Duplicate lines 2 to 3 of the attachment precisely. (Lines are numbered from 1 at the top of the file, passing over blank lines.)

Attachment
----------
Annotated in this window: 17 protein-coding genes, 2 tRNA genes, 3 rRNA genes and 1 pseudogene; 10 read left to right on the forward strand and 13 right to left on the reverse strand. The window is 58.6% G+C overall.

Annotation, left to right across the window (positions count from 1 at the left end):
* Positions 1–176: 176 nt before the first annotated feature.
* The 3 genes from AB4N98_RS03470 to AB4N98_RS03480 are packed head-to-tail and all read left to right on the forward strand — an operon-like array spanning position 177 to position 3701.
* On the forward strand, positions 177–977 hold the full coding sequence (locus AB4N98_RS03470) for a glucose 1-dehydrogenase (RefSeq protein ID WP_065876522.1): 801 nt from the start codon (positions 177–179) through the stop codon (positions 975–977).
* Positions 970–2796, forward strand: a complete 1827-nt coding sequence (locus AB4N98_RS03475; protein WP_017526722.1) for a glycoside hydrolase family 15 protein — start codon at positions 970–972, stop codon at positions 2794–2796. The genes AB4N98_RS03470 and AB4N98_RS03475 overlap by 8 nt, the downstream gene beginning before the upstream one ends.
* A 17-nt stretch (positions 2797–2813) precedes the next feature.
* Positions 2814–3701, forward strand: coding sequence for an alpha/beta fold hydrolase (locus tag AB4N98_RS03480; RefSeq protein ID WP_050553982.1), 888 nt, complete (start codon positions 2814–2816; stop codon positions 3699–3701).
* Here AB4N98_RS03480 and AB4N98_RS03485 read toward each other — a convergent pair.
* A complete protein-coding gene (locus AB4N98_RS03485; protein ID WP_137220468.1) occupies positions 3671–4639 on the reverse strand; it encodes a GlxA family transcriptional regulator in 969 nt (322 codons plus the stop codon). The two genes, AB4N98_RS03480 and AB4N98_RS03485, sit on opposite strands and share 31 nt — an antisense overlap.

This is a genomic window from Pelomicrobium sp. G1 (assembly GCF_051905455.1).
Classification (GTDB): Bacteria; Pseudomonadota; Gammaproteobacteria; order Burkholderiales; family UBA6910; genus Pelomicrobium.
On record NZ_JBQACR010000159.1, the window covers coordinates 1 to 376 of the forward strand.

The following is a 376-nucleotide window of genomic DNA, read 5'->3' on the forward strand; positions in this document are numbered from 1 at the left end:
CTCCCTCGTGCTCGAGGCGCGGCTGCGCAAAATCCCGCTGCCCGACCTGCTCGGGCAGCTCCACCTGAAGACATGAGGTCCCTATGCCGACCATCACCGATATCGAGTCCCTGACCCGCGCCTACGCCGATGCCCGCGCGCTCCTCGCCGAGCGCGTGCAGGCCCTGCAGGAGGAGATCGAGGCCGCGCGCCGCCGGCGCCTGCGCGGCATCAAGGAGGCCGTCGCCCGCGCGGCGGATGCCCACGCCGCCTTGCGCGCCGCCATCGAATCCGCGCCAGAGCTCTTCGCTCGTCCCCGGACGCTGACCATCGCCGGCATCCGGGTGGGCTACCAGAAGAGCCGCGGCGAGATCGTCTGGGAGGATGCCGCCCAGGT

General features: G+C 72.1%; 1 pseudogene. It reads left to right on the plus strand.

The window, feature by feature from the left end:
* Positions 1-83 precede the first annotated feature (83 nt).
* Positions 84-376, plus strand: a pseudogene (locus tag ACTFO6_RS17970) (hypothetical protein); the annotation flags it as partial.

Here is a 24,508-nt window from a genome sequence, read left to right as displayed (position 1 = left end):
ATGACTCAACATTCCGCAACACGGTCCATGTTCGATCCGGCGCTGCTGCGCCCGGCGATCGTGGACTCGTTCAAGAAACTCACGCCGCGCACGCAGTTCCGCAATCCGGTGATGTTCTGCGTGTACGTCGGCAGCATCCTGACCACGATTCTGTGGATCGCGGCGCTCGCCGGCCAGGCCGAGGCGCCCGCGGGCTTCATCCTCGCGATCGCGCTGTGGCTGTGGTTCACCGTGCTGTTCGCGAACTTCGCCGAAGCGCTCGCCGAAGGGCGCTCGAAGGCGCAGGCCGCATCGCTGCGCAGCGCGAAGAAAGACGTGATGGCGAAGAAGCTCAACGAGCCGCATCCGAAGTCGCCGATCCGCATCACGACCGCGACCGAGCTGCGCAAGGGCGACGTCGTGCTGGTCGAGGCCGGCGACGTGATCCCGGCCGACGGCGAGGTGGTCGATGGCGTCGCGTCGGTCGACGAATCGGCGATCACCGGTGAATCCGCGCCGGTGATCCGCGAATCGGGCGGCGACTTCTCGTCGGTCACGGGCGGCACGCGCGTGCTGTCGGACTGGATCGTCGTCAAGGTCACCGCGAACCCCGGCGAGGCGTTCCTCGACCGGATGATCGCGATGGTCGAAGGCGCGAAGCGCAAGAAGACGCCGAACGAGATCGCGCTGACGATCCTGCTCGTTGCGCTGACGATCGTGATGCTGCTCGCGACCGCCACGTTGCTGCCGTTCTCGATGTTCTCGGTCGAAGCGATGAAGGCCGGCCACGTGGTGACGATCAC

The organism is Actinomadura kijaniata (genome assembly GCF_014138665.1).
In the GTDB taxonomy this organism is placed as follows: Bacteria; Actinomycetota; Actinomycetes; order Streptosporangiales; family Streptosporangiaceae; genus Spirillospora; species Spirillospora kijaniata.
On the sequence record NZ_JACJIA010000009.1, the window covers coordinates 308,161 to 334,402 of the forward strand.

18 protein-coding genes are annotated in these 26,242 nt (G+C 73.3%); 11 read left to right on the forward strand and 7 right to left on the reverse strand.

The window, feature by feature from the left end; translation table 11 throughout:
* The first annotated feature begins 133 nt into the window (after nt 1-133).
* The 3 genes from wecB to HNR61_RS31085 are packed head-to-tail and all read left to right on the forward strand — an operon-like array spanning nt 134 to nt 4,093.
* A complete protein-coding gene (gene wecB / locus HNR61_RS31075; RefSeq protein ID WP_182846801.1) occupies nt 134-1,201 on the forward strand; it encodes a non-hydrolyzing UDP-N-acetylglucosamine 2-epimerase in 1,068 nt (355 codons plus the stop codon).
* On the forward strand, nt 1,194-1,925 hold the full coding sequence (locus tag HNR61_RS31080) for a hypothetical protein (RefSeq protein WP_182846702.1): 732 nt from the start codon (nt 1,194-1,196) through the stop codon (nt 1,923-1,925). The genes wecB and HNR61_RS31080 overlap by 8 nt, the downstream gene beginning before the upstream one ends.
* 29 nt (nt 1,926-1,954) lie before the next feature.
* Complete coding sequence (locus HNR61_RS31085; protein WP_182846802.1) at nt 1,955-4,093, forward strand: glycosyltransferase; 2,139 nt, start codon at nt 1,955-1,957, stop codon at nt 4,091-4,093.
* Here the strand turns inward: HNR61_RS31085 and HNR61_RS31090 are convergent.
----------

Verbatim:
Annotation, left to right across the window (positions count from 1 at the left end):
* Positions 1–176: 176 nt before the first annotated feature.